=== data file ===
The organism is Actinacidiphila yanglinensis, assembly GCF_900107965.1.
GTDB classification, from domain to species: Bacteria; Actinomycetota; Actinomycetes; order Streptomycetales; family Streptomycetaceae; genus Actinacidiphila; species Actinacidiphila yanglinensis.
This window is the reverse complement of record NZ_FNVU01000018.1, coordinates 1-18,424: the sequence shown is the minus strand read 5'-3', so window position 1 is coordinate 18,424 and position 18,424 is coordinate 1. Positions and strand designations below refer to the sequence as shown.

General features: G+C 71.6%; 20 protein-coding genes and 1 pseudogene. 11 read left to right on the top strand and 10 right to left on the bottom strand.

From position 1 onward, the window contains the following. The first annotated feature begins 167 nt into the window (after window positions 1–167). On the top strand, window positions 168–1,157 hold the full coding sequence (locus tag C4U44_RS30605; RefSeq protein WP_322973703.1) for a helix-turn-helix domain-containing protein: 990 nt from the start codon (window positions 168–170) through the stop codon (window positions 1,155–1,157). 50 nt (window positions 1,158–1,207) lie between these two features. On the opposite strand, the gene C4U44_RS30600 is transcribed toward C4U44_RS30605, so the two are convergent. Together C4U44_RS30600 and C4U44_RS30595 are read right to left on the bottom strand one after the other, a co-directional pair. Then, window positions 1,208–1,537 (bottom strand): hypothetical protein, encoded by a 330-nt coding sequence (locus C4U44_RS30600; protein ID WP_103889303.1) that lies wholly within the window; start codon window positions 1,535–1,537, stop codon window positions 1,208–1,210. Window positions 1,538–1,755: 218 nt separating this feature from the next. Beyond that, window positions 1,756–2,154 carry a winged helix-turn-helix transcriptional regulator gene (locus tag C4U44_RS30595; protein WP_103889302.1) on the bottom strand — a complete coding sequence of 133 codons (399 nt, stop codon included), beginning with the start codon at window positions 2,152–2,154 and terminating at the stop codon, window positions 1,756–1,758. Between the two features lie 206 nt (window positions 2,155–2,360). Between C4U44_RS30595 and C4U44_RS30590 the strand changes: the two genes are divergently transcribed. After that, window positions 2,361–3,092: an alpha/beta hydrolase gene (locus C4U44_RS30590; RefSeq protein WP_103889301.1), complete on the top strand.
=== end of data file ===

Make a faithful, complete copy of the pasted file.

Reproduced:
The organism is Actinacidiphila yanglinensis, assembly GCF_900107965.1.
GTDB classification, from domain to species: Bacteria; Actinomycetota; Actinomycetes; order Streptomycetales; family Streptomycetaceae; genus Actinacidiphila; species Actinacidiphila yanglinensis.
This window is the reverse complement of record NZ_FNVU01000018.1, coordinates 1-18,424: the sequence shown is the minus strand read 5'-3', so window position 1 is coordinate 18,424 and position 18,424 is coordinate 1. Positions and strand designations below refer to the sequence as shown.

General features: G+C 71.6%; 20 protein-coding genes and 1 pseudogene. 11 read left to right on the top strand and 10 right to left on the bottom strand.

From position 1 onward, the window contains the following. The first annotated feature begins 167 nt into the window (after window positions 1–167). On the top strand, window positions 168–1,157 hold the full coding sequence (locus tag C4U44_RS30605; RefSeq protein WP_322973703.1) for a helix-turn-helix domain-containing protein: 990 nt from the start codon (window positions 168–170) through the stop codon (window positions 1,155–1,157). 50 nt (window positions 1,158–1,207) lie between these two features. On the opposite strand, the gene C4U44_RS30600 is transcribed toward C4U44_RS30605, so the two are convergent. Together C4U44_RS30600 and C4U44_RS30595 are read right to left on the bottom strand one after the other, a co-directional pair. Then, window positions 1,208–1,537 (bottom strand): hypothetical protein, encoded by a 330-nt coding sequence (locus C4U44_RS30600; protein ID WP_103889303.1) that lies wholly within the window; start codon window positions 1,535–1,537, stop codon window positions 1,208–1,210. Window positions 1,538–1,755: 218 nt separating this feature from the next. Beyond that, window positions 1,756–2,154 carry a winged helix-turn-helix transcriptional regulator gene (locus tag C4U44_RS30595; protein WP_103889302.1) on the bottom strand — a complete coding sequence of 133 codons (399 nt, stop codon included), beginning with the start codon at window positions 2,152–2,154 and terminating at the stop codon, window positions 1,756–1,758. Between the two features lie 206 nt (window positions 2,155–2,360). Between C4U44_RS30595 and C4U44_RS30590 the strand changes: the two genes are divergently transcribed. After that, window positions 2,361–3,092: an alpha/beta hydrolase gene (locus C4U44_RS30590; RefSeq protein WP_103889301.1), complete on the top strand.